Lithograph on cream wove paper, circa 1938
Small edition, possibly 20
Signed in pencil lower right
8 7/8 x 11 1/8 inches
This charming work depicts everyday life in a residential area of Greenwich Village in the 1930s.
The lithograph was created for the WPA, New York City, possibly around 1938. It does not have a WPA stamp.
One impression of this lithograph is in the collection of the Metropolitan Museum of Art in New York.
At one time there was a tear extending from the edge of the margin to just inside of the image. It has been professionally restored, but is visible upon very close inspection. Once the print is matted, this should not be noticeable.
Mildred Emerson Williams (1892-1967) was a prominent Michigan artist known for both her paintings and her lithographs. Although she traveled widely, she spent most of her life in the Detroit area.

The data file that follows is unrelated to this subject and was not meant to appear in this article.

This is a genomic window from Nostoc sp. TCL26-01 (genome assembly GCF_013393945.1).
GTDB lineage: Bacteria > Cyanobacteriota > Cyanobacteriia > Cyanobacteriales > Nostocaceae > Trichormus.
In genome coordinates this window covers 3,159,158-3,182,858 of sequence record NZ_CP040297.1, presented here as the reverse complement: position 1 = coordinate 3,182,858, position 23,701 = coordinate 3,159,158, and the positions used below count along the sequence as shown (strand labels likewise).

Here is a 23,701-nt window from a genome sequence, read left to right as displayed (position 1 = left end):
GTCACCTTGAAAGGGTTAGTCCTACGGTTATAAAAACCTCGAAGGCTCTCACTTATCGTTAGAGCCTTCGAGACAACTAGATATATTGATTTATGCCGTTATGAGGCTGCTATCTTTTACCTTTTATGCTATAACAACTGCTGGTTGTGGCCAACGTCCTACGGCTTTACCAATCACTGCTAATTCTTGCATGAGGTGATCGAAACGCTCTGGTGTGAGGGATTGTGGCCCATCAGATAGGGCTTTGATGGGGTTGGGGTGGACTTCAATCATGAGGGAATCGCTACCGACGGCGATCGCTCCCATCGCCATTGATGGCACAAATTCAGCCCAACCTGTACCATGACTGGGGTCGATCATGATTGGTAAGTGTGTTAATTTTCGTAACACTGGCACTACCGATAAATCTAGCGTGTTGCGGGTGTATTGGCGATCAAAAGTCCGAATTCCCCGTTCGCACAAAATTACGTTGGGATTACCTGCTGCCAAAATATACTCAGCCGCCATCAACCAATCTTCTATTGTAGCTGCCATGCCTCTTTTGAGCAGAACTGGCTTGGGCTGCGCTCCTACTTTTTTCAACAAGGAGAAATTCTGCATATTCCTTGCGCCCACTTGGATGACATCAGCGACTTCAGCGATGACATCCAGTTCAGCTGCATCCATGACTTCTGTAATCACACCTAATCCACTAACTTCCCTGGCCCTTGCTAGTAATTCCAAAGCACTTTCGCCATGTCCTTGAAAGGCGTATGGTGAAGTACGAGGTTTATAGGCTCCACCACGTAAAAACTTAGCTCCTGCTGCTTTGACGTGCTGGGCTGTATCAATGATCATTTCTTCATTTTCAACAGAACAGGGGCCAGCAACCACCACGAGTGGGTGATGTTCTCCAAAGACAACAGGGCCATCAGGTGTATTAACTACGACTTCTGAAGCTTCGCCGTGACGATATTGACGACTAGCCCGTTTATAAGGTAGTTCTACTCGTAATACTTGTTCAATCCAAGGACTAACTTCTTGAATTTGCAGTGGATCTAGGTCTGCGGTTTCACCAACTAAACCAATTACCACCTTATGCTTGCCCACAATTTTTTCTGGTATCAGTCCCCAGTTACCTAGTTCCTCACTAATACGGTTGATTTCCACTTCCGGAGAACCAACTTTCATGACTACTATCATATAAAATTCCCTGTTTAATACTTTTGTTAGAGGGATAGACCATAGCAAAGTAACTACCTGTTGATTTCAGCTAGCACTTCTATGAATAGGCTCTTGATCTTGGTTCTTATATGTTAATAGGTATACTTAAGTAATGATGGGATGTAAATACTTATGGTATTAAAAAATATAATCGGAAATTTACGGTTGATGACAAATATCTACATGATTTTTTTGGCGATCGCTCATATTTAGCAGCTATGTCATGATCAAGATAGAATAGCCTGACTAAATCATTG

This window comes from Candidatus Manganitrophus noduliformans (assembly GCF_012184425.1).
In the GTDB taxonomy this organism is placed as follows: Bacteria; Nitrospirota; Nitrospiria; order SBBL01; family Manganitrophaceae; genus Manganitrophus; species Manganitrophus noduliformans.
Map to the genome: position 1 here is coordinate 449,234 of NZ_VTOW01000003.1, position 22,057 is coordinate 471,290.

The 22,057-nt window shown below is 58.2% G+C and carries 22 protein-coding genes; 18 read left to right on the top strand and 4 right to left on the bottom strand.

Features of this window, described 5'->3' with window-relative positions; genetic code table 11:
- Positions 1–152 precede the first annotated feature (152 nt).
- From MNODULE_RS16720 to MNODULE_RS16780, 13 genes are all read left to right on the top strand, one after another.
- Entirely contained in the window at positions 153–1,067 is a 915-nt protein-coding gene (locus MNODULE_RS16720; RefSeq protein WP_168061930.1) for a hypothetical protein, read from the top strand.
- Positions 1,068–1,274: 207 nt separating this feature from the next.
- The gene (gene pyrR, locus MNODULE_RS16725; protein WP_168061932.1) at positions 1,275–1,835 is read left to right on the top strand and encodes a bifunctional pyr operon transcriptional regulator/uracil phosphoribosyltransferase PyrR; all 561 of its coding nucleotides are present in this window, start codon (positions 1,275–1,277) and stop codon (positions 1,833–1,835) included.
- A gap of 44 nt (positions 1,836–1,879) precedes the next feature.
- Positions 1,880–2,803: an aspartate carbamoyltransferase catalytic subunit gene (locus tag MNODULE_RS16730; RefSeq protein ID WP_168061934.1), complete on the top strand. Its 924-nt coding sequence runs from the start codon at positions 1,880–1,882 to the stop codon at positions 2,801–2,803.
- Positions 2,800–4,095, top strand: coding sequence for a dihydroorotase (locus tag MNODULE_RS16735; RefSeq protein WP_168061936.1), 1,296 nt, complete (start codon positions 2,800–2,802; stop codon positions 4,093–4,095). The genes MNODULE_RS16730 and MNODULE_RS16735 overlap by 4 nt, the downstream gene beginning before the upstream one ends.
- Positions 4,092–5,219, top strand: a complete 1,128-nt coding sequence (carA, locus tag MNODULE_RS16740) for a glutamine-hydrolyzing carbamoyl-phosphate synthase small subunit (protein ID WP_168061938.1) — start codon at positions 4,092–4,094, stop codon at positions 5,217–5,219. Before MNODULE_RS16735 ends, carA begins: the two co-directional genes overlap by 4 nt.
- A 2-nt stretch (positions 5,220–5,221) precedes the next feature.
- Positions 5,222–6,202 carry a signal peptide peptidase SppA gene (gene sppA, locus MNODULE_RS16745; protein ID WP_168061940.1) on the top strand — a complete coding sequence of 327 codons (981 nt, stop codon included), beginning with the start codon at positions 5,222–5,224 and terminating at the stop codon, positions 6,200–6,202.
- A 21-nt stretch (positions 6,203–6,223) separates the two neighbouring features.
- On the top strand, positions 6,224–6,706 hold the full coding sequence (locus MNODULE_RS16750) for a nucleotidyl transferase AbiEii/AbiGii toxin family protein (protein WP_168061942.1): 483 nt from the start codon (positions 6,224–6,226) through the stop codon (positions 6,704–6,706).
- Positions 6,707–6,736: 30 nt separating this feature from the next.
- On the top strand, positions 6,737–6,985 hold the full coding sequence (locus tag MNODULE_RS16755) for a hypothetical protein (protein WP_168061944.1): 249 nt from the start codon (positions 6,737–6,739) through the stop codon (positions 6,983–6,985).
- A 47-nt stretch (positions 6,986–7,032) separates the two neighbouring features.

She studied at two of the most prominent art academies in the United States, the Pennsylvania Academy of Fine Arts in Philadelphia and the Art Students League in New York. Among her instructors were such luminaries as Robert Henri, George Luks, and John Sloan.
Her work was exhibited at the Detroit Institute of Arts, the Pennsylvania Academy of Fine Arts, the Art Institute of Chicago, the Corcoran Art Gallery, the American Institute of Graphic Arts, the Carnegie Institute, and other institutions. Mildred Williams was awarded numerous prizes for her work during the years 1928 through 1940.
These lithographs were created during the time Williams was part of the Federal Arts Project for the Works Project Administration (WPA) in New York.
Mildred Williams returned to Detroit in later years and taught at the Bloomfield Art Association.